24 Comments Join the Conversation

  1. Beautiful image, full of “points” as is your prose. Especially “prudent, before proceeding on a quest for truth, to do so without carrying a heavy load of preconceptions / presumptions” – I’ve come to trust that “I don’t know” is the best answer to any of life’s quandaries – and proceed with curiosity. Even hindsight blurs into “I don’t know” …

    Reply

  2. I am still a seeker. I love native spirituality. I love nature. I believe in acceptance, forgiveness, empathy and compassion. We will only walk this good earth once. Our choices and decisions have a ripple effect that does affect others, our world, our collective consciousness. I believe we are connected – ALL – not only human beings but all of nature. What we do to one we do to all. I know I am carrying preconceptions and presumptions and I am working at freeing myself. The more I begin to know the more I realize How much I really don’t know. And that’s okay. I am content to sit with the mysteries. Anyway that’s my two cents worth. I love the photo by the way.

    Reply

  3. I had to look twice to see what was hanging on a falling clothesline – such beauty in the wild. 🙂 I hope people who got their first taste of enjoying nature during the lockdown, never forget that exhilaration as we slowly (hopefully) get back to our “final new normal” – that is my wish. I could lose myself in nature every day given a chance to do so.

    Reply

    • Too many of us neglect nature or rarely appreciate it. I even bring nature indoors some, like with the aquariums. I, just the other day, for instance, purchased a plant (from online) called Corkscrew Val. The old Mom and Pop Aquarium stores, way back when i was a kid, had plenty of Corkscrew Val in their tanks; now there is the run-of-the-mill boring Super Pet Stores and they have crap for plants. (Some of the plants that they sell for aquariums are terrestrial plants – really not for aquariums – and are programmed to die.) The fellow who sold me the Corkscrew Val grew it in some of his own tanks and it is just beautiful! The fish look stunning in the spiraling plants (as they – the plants – meander to the water’s surface). The variety that he had was especially nice! 🙂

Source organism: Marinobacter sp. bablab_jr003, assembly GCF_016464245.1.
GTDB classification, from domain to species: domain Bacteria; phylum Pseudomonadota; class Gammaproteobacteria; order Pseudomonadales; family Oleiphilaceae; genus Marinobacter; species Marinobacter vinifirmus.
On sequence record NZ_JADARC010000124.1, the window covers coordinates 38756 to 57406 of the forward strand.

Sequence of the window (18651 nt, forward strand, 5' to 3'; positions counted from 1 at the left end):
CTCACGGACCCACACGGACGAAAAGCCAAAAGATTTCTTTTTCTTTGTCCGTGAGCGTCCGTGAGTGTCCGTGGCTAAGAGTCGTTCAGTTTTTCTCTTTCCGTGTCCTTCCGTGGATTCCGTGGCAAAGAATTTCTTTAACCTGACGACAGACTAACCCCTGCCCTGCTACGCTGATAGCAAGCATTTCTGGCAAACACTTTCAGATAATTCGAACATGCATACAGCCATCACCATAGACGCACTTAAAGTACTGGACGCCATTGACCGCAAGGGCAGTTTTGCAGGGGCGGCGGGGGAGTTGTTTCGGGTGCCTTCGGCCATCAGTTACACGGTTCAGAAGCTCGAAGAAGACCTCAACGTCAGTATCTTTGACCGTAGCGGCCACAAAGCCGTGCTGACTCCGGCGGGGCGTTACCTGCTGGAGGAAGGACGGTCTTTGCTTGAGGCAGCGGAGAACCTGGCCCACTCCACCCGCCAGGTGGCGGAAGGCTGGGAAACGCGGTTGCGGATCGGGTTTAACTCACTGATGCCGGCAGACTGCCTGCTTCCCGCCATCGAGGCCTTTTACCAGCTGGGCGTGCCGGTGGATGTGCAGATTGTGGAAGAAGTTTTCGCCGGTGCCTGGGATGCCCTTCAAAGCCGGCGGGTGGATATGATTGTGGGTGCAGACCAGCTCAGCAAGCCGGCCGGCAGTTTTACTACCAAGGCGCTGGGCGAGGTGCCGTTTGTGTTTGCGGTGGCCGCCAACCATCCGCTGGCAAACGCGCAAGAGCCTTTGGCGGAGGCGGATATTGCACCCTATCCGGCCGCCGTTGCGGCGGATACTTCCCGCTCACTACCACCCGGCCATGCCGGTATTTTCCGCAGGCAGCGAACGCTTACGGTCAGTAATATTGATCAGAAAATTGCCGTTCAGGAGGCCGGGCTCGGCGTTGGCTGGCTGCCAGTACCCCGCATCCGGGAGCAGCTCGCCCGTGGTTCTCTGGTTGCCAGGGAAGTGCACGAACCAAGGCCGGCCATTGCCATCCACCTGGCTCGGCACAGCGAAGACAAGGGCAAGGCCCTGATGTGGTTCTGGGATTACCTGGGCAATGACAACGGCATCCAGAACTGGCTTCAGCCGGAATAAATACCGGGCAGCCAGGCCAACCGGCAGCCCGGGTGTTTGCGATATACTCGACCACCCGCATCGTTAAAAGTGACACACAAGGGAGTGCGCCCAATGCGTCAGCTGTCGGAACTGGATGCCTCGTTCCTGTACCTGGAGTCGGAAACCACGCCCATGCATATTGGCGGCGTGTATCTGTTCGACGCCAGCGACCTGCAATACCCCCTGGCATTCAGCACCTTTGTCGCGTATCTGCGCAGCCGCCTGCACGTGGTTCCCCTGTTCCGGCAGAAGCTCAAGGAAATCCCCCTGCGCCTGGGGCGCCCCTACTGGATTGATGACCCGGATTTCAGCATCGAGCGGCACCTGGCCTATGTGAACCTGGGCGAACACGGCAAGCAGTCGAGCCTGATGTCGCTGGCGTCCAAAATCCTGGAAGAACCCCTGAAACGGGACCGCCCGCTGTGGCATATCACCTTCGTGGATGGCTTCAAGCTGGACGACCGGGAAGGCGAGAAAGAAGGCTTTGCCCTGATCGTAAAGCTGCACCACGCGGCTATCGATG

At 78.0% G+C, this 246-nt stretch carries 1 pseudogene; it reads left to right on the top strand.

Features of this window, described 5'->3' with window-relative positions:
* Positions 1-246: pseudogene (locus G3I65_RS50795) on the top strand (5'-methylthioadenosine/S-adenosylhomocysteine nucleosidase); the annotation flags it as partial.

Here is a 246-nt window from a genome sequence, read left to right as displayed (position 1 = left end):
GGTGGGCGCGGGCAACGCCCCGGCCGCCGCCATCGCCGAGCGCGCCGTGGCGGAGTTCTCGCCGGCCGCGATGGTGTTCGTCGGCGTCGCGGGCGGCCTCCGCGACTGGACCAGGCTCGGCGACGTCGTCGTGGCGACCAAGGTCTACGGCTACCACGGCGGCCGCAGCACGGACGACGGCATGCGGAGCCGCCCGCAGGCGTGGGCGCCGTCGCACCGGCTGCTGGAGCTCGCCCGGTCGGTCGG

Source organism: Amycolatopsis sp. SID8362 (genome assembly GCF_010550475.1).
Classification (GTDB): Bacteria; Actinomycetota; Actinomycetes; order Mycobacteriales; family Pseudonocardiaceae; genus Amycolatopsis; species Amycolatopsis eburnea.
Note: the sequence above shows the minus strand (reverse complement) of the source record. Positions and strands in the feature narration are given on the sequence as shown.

Reply

      • I remember you had a post about your aquariums Tom, so it is worth it to go the extra mile to make it a healthful environment for the fish and pleasing to the eye as well. That’s terrible that the growers raise the plants with the expectation that they will die off, so you’ll buy more. I am continuously amazed by what people say.

        I was at Elizabeth Park today and a woman landed a large-mouthed bass. I watched her get a tug on her line and I had my camera handy – obviously a seasoned fisherwoman, she took it off the hook in a half-second and held it up and a guy took a photo while she posed. I took her picture too. I would have no idea how to remove the hook and keep that fish from getting hurt, because she let it go about three minutes after she posed with it. 🙂

  4. who have never actually gone through deep and profound enlightenment”
    Even by way of reason. Strumming the same awkward note and dangling the perpetual carrot of the western religious mindset, yet feel they are on to something special—that they have arrived through belief which is actually their barrier.
    Our culture is taught to always plan for a future, that happiness lie in promises, and never are prepared to live today. A few lectures from David Godman or any other form of eastern philosophy can certainly free the mind to the possibilities. As you already know, believing the past causes the present condition is only true because one believes that. It isn’t so, any more than the wake powers the ship ⚔️

    Reply

    • Oh, one likes that… “the wake powers the ship.” 🙂